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JD9
05/31/2017, 12:12 PM
Hello everyone, I just got my 20 gal tank up about a month ago. I have 4 main pieces of live rock in the tank, one already is covered in coraline algae. I waited for everything to cycle and test the parameters weekly. I use RO/DI water to prevent excess algae life in the tank. I recently purchased my first fish, a blue/green chromis. He is doing well even though i have only had him for 2 days. I was wondering what the next step is for the tank. I have seen beautiful pictures of corals, but I know that I shouldn't rush into buying them as nothing good happens fast in tanks. My plan for the tank is to add a clownfish, royal gamma, and then maybe a 6 line wrasse last. I would love yalls experience on suggestions of when to add the fish and corals. I also need advice on what kind of corals would be good for my tank.

lilyost4290
05/31/2017, 12:34 PM
Just go slow and keep checking params. After a while you'll probably be able to notice if things are off just by looking at it, but check testing for now, especially with a new tank. You may need to shorten your fish list. I think four may be pushing it with a 20g, but I'd wait and see what some of the others have to say. As far as corals, what kind of light and filtration are you currently running?

JD9
05/31/2017, 12:51 PM
I have an aqua clear power filter that uses carbon and sponge inserts. My lighting is LED that runs mainly blue and white light with some red and green.

JD9
05/31/2017, 12:54 PM
Here's a picture of the tank so far

lilyost4290
05/31/2017, 03:53 PM
Any idea what kind of leds? You could probably try some soft corals to start with and see how they do

JD9
05/31/2017, 04:46 PM
It's a full spectrum LED light .5 watts

http://www.ebay.com/itm/262793386487?_trksid=p2057872.m2749.l2649&ssPageName=STRK%3AMEBIDX%3AIT

JD9
06/01/2017, 05:56 AM
From looking around the site and other sites I have figured out that I probably need to get better lights for my tank if I want corals to flourish. What lights would y'all recommend. I'd like to get them for under $150. I looked at the ink Orion sl lights, and they looked amazing but they cost $270.

rockhead51
06/01/2017, 08:27 AM
It's all about the water. Keep your water pristine if you want to add that much bioload. Also, have you got a CUC?

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JD9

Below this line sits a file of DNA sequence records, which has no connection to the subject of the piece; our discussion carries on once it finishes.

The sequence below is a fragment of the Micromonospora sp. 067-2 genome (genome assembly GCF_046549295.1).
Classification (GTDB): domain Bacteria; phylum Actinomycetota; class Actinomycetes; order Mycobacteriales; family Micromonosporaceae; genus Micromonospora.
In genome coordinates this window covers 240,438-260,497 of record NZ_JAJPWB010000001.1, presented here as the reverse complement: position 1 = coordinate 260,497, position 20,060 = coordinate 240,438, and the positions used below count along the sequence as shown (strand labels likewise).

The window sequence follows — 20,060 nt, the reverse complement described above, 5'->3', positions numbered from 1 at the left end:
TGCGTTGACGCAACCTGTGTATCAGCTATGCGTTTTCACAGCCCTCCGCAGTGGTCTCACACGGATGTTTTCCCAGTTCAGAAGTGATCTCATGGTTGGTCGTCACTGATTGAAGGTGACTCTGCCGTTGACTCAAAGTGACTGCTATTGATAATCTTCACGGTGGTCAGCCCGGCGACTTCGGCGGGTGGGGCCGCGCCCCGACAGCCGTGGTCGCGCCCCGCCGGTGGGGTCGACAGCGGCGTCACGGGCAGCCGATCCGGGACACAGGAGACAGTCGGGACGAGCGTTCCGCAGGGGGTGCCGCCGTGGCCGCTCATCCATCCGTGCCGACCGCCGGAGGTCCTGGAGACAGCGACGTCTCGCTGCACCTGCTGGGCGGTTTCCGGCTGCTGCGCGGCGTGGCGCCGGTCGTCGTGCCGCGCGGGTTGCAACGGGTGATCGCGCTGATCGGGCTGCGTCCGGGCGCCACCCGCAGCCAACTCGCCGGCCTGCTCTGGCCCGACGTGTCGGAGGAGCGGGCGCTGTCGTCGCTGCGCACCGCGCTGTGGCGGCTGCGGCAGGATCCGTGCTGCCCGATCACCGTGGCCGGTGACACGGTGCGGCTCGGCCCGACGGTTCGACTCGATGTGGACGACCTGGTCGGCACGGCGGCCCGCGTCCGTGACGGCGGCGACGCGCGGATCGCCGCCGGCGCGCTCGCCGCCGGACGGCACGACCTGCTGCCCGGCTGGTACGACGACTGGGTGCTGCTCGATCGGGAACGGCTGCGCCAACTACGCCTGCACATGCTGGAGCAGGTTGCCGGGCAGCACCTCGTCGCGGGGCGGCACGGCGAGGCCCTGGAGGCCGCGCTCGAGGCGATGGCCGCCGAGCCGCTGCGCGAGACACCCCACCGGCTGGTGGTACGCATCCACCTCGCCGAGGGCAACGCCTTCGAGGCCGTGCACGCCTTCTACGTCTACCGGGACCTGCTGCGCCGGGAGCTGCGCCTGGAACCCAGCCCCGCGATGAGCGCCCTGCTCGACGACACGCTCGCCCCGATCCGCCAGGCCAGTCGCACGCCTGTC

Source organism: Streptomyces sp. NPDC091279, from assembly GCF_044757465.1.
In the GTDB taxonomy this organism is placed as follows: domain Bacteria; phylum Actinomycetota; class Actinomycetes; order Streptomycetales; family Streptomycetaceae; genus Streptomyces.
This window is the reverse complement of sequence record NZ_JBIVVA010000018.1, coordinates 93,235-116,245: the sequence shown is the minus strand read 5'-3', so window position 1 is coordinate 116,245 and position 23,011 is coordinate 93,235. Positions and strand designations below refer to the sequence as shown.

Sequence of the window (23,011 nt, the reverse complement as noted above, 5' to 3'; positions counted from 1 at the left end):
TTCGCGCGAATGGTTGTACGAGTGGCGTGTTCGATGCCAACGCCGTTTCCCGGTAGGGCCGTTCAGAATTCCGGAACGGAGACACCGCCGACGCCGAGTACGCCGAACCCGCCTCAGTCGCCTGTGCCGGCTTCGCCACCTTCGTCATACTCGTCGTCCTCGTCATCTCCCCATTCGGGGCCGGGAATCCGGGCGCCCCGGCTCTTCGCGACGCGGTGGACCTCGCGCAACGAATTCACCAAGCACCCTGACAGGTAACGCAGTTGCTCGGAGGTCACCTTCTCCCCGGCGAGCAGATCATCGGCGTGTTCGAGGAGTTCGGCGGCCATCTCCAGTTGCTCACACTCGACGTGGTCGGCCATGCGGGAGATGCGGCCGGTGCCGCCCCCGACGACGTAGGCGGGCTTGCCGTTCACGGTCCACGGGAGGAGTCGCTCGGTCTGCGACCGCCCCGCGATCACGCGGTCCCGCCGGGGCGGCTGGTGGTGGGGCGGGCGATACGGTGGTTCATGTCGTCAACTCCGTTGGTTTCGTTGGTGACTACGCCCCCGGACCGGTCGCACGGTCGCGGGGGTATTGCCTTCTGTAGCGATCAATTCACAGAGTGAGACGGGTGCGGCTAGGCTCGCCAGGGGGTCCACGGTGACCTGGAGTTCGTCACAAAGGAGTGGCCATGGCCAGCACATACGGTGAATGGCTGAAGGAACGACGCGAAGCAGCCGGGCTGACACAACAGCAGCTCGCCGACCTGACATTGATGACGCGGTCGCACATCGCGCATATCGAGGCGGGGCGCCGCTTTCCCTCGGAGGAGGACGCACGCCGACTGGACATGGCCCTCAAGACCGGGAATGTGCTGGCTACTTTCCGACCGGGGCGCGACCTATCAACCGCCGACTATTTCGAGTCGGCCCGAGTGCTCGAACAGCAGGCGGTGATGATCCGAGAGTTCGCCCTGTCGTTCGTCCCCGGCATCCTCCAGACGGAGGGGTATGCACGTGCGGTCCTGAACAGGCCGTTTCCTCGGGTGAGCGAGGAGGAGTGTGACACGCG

06/01/2017, 09:03 AM
Yes I have a CUC, I have 5 turbos, a few hermits, and lots of nerites.

rockhead51
06/01/2017, 09:23 AM
Ok. I would add the fish first, slowly, and keep checking params. I might shoot to over filter a bit (although softies sometimes like water a little dirty). Remember mechanical, biological, and chemical all have a place. Just go slow.

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ReefWreak
06/01/2017, 12:29 PM
I'd get rid of the sponge part of the filter, unless you're cleaning (bleaching and de-chlorinating) it religiously. The 6 line sounds like a good idea, but they can be bullies. They're colorful fishes for sure, but just add one knowing that it could be problematic down the line.

You can use that light for a while, it's probably enough to keep some basic softies. You could start adding mushrooms or other simple corals. Just know that most simple corals will end up growing all over your tank after an extended period of time. But not the end of the world.

It sounds like you're off on a good start, recognizing the first and most important rule in the hobby, nothing good happens fast.

JD9
06/01/2017, 09:00 PM
So just take the sponge part out and it will filter better since i only clean it like once a month?

JD9
06/01/2017, 09:02 PM
I also decided to buy the Orbit Marine LED saltwater light to help eventual corals grow better.

ahuaia
06/02/2017, 01:08 AM
If your looking for light I would try brstv on YouTube they have a good video on lighting on a budget you could try a kesla a80 (not sure that's the model​) or a two bulb t5 both are mentioned on the video.

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ReefWreak
06/02/2017, 01:52 PM
So just take the sponge part out and it will filter better since i only clean it like once a month?